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Migrant boat disaster has Greece and European authorities facing criticism

MARY LOUISE KELLY, HOST:

Off the coast of Greece, more than 80 bodies have now been recovered after one of the deadliest migrant shipwrecks in the Mediterranean in years. Up to 750 people are believed to have been aboard a fishing vessel that set sail from Libya, headed towards Italy and then capsized off Greece last week. Well, today, questions are mounting over whether Greek and European authorities could have done more to prevent the tragedy. Reporter Lydia Emmanouilidou joins me from Athens. Hey, Lydia.

LYDIA EMMANOUILIDOU, BYLINE: Thank you for having me.

KELLY: These are such grim numbers in terms of the number of people still missing, the number confirmed dead. What is the latest?

EMMANOUILIDOU: Well, several more bodies were recovered just this week. The number of survivors is at 104 people. Many of them are Syrians, Pakistanis and Egyptians. Most of those who have been rescued were taken to a refugee camp on the mainland just outside of Athens, and if you do the math, that leaves hundreds of people still missing - up to 500, according to the U.N. Family members have been showing up to the refugee camp I mentioned to find their loved ones. I was there yesterday, and I spoke to a young Syrian. He didn't want us to use any names because he fears for the safety of his family back in Syria, but he came from Germany to look for his 21-year-old cousin who fled Syria to avoid army conscription.

UNIDENTIFIED PERSON: So he had to flee and he was applying for visas for two years now, and he didn't get anything, so that was his only way.

EMMANOUILIDOU: His only way was getting on that overcrowded boat in Libya, and this young man you just heard from did find two of his cousin's friends who were on the boat with him, but nobody has seen the cousin since the boat capsized.

UNIDENTIFIED PERSON: I'm still trying to see if his body is with the Greek authorities, but so far, no news.

EMMANOUILIDOU: And, Mary Louise, there are many others like this young man who are eager for any information on loved ones who haven't been accounted for.

KELLY: Of course. Tell me a little more, Lydia, about this criticism of Greece's initial response, whether more could and should have been done to save people on board this vessel. What are the facts?

EMMANOUILIDOU: Well, we know that the boat capsized overnight local time on Wednesday last week. We also know the Greek Coast Guard was observing the vessel for several hours before it sank. And one question is why Greek authorities didn't immediately intervene, given how unseaworthy and overcrowded this vessel was. According to international law experts, Greek authorities had an obligation to act even if people aboard rejected assistance, which Greek authorities claimed they did.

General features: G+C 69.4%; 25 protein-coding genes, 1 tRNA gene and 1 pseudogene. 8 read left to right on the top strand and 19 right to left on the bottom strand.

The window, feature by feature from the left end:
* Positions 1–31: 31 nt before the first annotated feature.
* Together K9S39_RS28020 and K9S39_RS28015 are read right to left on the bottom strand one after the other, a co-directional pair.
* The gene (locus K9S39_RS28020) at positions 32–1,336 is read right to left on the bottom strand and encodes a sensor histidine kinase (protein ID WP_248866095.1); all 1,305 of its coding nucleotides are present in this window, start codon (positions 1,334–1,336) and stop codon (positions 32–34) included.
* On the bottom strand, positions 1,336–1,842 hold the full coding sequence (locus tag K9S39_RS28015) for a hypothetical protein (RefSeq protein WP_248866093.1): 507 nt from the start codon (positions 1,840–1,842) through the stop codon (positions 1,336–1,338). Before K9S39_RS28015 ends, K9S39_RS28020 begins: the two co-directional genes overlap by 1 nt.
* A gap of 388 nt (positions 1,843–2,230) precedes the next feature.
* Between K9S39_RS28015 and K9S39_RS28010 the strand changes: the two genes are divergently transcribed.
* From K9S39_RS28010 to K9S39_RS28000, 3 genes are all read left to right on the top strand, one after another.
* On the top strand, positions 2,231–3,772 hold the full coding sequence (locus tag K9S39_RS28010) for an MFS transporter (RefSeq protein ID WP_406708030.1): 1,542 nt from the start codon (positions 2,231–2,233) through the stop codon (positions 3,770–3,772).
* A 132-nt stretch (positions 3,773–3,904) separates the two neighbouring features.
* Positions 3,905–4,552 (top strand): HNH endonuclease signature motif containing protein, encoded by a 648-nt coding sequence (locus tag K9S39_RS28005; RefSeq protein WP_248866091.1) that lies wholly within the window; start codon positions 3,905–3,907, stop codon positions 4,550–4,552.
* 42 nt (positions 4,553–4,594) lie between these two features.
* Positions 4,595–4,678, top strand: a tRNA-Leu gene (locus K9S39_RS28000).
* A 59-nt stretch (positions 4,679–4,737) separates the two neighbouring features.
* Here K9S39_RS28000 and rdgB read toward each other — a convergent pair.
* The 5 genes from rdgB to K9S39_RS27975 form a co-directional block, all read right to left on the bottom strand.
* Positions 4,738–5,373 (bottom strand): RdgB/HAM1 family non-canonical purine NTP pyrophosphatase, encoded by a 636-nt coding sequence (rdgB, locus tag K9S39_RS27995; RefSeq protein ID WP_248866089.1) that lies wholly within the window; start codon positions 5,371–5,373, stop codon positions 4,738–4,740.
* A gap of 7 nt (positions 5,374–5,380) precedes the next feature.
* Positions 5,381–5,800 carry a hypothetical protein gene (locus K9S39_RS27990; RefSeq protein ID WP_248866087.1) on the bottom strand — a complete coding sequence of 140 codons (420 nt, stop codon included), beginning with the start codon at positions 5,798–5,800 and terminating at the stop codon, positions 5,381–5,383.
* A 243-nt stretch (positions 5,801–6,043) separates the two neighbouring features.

KELLY: What do we know about what caused the boat to capsize? What are you hearing there?

EMMANOUILIDOU: Many of the survivors who spoke to me, to other journalists and to the lawyers representing them - they say that the Greek Coast Guard attached a rope to the boat, started towing it, and that this caused the boat to sink. Greek authorities initially rejected using a rope, but their narrative has shifted over the past few days. Now they've told media that they did use a rope to stabilize the boat and assess the conditions aboard, but they denied towing the vessel.

KELLY: And for the survivors - those you have talked to and others, you said many of them are at this refugee camp just outside Athens. What's next for them?

EMMANOUILIDOU: Well, they're going through the asylum process here in Greece, and many want to leave the country after that. Roghaayan Adil is a 23-year-old survivor from Kobani in northern Syria. He spoke to me through an interpreter.

ROGHAAYAN ADIL: (Through interpreter) I'm going to go to the Germany because I have a brother there, and I'm ready to take the risk once again to arrive Germany.

EMMANOUILIDOU: So Adil traveled for 3 1/2 months through Syria, Lebanon, Egypt and Libya to get on this boat that eventually sank. He says he paid 5,000 euros. That's about $5,500. Many of the survivors I spoke to, like Adil - their No 1. hope is to be granted asylum and be relocated to other EU countries.

KELLY: Just heartbreaking. Thanks for your reporting, Lydia.

EMMANOUILIDOU: Thank you for having me.

KELLY: That is Lydia Emmanouilidou speaking to us from Athens. Transcript provided by NPR, Copyright NPR.

Lydia Emmanouilidou
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